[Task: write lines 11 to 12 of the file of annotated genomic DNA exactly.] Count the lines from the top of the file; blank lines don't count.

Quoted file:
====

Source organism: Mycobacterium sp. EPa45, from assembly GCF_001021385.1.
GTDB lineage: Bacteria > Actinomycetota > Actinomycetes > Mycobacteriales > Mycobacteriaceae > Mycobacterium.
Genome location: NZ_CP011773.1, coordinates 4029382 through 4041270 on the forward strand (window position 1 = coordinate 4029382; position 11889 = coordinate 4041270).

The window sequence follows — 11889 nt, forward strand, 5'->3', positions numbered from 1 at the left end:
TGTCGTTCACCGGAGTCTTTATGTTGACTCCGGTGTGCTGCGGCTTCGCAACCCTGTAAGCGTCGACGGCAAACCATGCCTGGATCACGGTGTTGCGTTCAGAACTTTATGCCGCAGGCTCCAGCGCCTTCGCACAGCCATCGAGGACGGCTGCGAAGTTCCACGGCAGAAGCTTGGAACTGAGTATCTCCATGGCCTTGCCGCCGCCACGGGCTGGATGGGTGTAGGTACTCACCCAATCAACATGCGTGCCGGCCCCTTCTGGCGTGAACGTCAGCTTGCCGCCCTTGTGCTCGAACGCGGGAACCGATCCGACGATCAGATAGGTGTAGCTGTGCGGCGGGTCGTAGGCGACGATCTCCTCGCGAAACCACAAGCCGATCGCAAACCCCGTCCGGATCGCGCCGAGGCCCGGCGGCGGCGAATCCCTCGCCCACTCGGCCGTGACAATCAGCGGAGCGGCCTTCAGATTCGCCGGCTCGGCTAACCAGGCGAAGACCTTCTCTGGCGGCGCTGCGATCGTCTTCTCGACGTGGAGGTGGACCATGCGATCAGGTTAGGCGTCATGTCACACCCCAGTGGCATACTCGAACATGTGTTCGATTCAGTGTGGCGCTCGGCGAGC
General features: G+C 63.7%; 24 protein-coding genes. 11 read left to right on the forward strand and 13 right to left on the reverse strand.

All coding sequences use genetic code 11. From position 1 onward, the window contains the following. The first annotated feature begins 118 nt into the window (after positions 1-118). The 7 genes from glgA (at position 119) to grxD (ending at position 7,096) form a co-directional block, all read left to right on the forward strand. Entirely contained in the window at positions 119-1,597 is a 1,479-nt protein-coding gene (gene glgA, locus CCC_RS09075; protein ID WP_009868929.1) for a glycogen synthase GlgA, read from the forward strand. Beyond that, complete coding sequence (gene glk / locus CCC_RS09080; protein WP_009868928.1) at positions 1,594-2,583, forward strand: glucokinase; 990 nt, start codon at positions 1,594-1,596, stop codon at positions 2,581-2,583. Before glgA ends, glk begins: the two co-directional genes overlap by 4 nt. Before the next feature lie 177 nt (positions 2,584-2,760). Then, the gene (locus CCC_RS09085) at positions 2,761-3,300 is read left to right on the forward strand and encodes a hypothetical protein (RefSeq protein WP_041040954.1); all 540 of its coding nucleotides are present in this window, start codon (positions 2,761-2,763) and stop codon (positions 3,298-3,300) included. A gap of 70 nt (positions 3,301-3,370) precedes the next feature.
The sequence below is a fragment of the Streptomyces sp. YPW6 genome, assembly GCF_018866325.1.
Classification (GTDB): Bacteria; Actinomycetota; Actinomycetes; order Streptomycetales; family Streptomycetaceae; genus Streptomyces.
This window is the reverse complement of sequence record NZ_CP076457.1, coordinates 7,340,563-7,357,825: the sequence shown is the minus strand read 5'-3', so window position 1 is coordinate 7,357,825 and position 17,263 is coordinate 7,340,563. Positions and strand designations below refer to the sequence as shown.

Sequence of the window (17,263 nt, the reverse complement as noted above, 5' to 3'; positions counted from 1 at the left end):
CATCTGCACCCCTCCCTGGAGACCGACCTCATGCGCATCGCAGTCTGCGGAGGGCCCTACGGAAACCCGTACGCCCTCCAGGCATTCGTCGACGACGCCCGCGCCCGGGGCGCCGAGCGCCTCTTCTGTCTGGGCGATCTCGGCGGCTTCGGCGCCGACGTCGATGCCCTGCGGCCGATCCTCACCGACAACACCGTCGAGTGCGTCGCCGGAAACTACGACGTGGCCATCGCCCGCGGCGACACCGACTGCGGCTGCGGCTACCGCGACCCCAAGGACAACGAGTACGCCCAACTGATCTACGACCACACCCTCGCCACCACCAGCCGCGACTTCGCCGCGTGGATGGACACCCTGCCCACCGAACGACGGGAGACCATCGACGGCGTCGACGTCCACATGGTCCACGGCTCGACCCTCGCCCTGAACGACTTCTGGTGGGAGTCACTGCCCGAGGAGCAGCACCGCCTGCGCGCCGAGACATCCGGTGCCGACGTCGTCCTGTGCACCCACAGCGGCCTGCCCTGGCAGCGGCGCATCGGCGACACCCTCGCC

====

Sequence of the window (17,263 nt, the reverse complement as noted above, 5' to 3'; positions counted from 1 at the left end):
CATCTGCACCCCTCCCTGGAGACCGACCTCATGCGCATCGCAGTCTGCGGAGGGCCCTACGGAAACCCGTACGCCCTCCAGGCATTCGTCGACGACGCCCGCGCCCGGGGCGCCGAGCGCCTCTTCTGTCTGGGCGATCTCGGCGGCTTCGGCGCCGACGTCGATGCCCTGCGGCCGATCCTCACCGACAACACCGTCGAGTGCGTCGCCGGAAACTACGACGTGGCCATCGCCCGCGGCGACACCGACTGCGGCTGCGGCTACCGCGACCCCAAGGACAACGAGTACGCCCAACTGATCTACGACCACACCCTCGCCACCACCAGCCGCGACTTCGCCGCGTGGATGGACACCCTGCCCACCGAACGACGGGAGACCATCGACGGCGTCGACGTCCACATGGTCCACGGCTCGACCCTCGCCCTGAACGACTTCTGGTGGGAGTCACTGCCCGAGGAGCAGCACCGCCTGCGCGCCGAGACATCCGGTGCCGACGTCGTCCTGTGCACCCACAGCGGCCTGCCCTGGCAGCGGCGCATCGGCGACACCCTCGCC